Methotrexate (MTX), one of the important pillars in the treatment of different forms of cancer, is associated with the development of hepatotoxicity. The 677C>T variant (rs1801133) in the methylenetetrahydrofolate reductase (MTHFR) gene might affect the development of hepatotoxicity. Results in literature are, however, contradictive. The aim of this study was to evaluate the role of the MTHFR 677C>T polymorphism in MTX-induced hepatotoxicity by analyzing a Dutch cohort of pediatric patients treated with high doses of MTX and subsequently performing a meta-analysis. Ninety-eight patients receiving 542 courses of high-dose MTX were genotyped for the MTHFR 677C>T variant. Hepatotoxicity was evaluated retrospectively according to common terminology criteria for adverse events-National Cancer Institute criteria. The influence of MTHFR 677C>T on hepatotoxicity was examined using a generalized estimating equation (GEE) analysis. A fixed-effect meta-analysis based on this and previous studies investigating the association between the MTHFR 677C>T polymorphism and uniformly coded hepatotoxicity was performed. The GEE analysis showed an increased risk of developing hepatotoxicity for T versus C allele (odds ratio (OR) 1.8; 95% confidence interval (CI) 1.0-3.2, P=0.04). This finding was not supported by the meta-analysis including seven studies and 1044 patients; the OR for the 677T versus C allele was 1.1 (95% CI 0.84-1.5, P=0.25). Heterogeneity between studies was observed, possibly related to differences in MTX dose and leucovorin rescue. In conclusion, in patients with cancer, the MTHFR 677T allele has only a minor role in the development of MTX-induced hepatotoxicity. Observed heterogeneity between studies warrants further study into (tailored) leucovorin rescue.The Pharmacogenomics Journal advance online publication, 7 May 2013; doi:10.1038/tpj.2013.19.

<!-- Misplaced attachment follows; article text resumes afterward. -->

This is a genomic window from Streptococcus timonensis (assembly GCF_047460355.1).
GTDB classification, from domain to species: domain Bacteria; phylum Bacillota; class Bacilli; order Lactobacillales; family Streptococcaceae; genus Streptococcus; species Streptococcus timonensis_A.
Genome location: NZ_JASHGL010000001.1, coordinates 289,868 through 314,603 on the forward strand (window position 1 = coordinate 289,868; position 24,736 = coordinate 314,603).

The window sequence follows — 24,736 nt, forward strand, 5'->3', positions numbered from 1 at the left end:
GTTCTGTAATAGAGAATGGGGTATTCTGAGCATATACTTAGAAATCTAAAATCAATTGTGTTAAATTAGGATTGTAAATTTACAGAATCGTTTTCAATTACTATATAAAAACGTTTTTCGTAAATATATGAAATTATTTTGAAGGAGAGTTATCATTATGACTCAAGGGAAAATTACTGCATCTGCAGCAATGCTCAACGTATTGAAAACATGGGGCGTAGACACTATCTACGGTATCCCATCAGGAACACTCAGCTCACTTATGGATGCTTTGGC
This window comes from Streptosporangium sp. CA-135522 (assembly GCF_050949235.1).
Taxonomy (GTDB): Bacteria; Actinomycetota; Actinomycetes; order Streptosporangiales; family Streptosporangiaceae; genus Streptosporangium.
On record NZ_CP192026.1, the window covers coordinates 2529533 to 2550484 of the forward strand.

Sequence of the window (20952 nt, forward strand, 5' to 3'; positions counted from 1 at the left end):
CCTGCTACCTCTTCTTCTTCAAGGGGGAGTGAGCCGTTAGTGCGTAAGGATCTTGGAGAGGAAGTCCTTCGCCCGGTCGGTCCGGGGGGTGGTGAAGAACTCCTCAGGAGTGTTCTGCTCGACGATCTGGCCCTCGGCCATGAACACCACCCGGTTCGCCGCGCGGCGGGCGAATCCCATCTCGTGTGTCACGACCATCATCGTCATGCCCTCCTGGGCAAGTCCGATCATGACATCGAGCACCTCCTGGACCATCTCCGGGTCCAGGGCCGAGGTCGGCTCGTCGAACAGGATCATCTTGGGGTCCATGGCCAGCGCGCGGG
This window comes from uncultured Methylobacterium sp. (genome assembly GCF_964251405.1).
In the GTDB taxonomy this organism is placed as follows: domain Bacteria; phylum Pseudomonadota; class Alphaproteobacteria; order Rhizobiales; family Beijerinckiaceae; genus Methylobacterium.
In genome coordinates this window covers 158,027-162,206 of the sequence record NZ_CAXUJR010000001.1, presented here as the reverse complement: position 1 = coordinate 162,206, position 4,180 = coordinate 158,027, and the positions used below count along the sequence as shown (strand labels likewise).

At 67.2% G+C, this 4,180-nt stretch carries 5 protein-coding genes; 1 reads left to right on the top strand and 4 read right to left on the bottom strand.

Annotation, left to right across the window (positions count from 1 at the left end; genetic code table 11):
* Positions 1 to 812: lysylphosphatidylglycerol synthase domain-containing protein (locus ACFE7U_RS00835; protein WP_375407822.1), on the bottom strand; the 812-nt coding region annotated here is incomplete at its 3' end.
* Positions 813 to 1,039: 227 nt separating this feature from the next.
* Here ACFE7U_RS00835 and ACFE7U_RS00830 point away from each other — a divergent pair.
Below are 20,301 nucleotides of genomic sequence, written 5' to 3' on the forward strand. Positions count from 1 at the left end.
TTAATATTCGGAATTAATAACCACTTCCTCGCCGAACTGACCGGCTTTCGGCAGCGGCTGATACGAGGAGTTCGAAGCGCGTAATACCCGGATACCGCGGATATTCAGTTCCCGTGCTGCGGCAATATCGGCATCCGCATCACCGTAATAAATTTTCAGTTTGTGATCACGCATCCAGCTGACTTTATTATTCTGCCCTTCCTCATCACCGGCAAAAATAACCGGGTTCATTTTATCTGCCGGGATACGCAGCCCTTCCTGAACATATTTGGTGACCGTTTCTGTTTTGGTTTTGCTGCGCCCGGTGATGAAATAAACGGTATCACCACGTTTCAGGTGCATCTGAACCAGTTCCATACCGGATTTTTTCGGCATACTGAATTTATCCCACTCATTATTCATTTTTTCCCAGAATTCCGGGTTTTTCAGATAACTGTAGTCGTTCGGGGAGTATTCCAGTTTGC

- Efavirenz-mediated induction of omeprazole metabolism is CYP2C19 genotype dependent. [JOURNAL ARTICLE]